Only one study by Adrover et al. [31] discussed the geographical location of users that published the included posts. They report that the users were from Canada, South Africa, the United Kingdom, or the United States [31]. The remaining 15 studies did not disclose the geographical location of users.
Studies disclosing the date of publication of the textual samples (74%) were published between 2004 and 2015 [31,32,36,40,41,66,68,69]. Content published since 2010 was included in more studies compared to content published before 2010. The remaining 26% of studies did not discuss when the posts were published [33,34,35,37,38,39,67,70].
Studies that reported the date of publication of the included content (50%) were used to compute the time horizon of the collected data [31,32,36,40,41,66,68,69]. In 13% of studies, this horizon was one calendar year [36,66]. In 6% of the studies, this horizon was between two and five years [31]. In another 6%, the horizon ranged between 6 and 10 years [32]. In four studies (25%), the time horizon could not be computed because the data were published within the same calendar year [40,41,68,69]. The remaining studies (50%) did not present the date on which the included data were published [33,34,35,37,38,39,67,70]. Therefore, the horizon of data collection could not be computed.
Discounting the studies that did not present the type of drugs that were studied, drugs to treat asthma (5%) [40], cancer (11%) [38,66], cystic fibrosis (5%) [40], depression (5%) [32], HIV (5%) [31], rheumatoid arthritis (5%) [40], and type 2 diabetes (5%) [40] were investigated. In a majority of studies (58%), the type of drugs was not specified [33,34,35,36,37,39,41,67,68,69,70].
The studies also differed with respect to the number of drugs for which ADRs were investigated. Most studies (31%) included posts concerning 20 or more drugs [36,38,39,67,68], followed by 25% that studied between five and nine drugs [32,41,66,69]. Two studies (13%) included between ten and fourteen drugs [40,70], while only one study (6%) addressed less than five drugs [31]. No studies included between 15 and 19 drugs. The remaining 25% of studies did not disclose the number of drugs that were investigated [33,34,35,37].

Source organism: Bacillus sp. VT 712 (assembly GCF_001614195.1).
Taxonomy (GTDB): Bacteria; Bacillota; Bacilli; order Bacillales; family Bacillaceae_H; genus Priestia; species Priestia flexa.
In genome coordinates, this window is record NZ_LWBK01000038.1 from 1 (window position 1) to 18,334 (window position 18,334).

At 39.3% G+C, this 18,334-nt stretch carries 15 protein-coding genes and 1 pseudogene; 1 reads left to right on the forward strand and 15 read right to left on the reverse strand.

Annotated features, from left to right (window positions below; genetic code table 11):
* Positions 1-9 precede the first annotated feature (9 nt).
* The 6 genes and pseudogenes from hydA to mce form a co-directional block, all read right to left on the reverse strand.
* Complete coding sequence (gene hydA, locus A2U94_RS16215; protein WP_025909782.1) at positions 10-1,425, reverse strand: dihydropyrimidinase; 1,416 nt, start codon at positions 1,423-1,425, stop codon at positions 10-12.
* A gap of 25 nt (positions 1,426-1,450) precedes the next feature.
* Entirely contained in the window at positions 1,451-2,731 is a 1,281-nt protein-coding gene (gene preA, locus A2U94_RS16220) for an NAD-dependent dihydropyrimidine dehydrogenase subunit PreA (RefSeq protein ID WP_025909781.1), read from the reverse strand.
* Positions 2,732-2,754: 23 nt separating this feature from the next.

4.2. Input Sources

Publications used data from four sources. A majority of studies (56%) used textual information from social media to extract ADRs [31,33,34,36,37,39,40,41,66,67]. Drug reviews were also a popular source of unstructured data (22%) [35,38,39,40]. Forums (17%) [32,68,70] and electronic health records (6%) [69] were used less often.
There was a wide diversity in the sample size of the posts used, which ranged from 1245 [37] to more than two billion [66] tweets. Three studies (19%) included less than 5000 posts [31,37,41], six publications (38%) used at least 5000 but less than 20,000 posts [32,33,39,67,68,70], and six studies (38%) were performed using more than 20,000 posts [34,35,36,40,66,69]. The sample size was not reported in one study (6%) [38].
Only one study (6%) by Adrover et al. [31] provided contextual information about the background of the publishers of the included posts. In the remaining studies (94%), the background of these users was not disclosed [32,33,34,35,36,37,38,39,40,41,66,67,68,69,70].
The vast majority of studies (88%) did not provide information about the unique number of users that published the analyzed content [32,33,34,35,37,38,39,40,41,66,67,68,69,70]. In only two studies (13%), it was disclosed that less than 5000 users had published the posts [31,36]. Similarly, only one study (6%) discussed that a user had an average of fewer than 5000 followers [31]. The remaining studies (94%) provided no information about this theme [32,33,34,35,36,37,38,39,40,41,66,67,68,69,70].
Most studies (56%) included at least unstructured data from social media [31,33,34,36,37,39,40,41,66,67]. In particular, all of these studies included data from Twitter, while one study additionally used content from YouTube [40]. This study analyzed 42,544 comments from YouTube to identify patient-reported medication outcomes [40]. The majority of these studies reported that ADRs could indeed be extracted from textual content from social media. In addition, drug reviews (22%) [35,38,39,40] and content from forums (17%) [32,68,70] were studied less frequently. For both data sources, ADRs were identified correctly. The least studied source involved electronic health records, for which also positive results were reported [69].

4.3. Employed Methods

The studies reported a vast difference in software that was used (see Table 3). In total, 27 software products were discussed. Often, studies also used alternatives for the same type of software. For example, although some studies used Tweepy (3%) [41], Twitter REST API (3%) [37], or Twitter4J (3%) [36] to retrieve data from Twitter using a different programming language, these software products can be aggregated in the type of Twitter API. By frequency, the spelling checker Hunspell was used most often (9%) [33,34,37]. This tool can reduce the dimensionality of NLP tasks by considering various spellings of a single word. For example, misspellings (e.g., “organiezation”) or inconsistent types of English such as “organization” and “organisation”, would then be transformed into the U.S. word “organization”. Notably, three studies (9%) did not present the software that was used [39,67,70].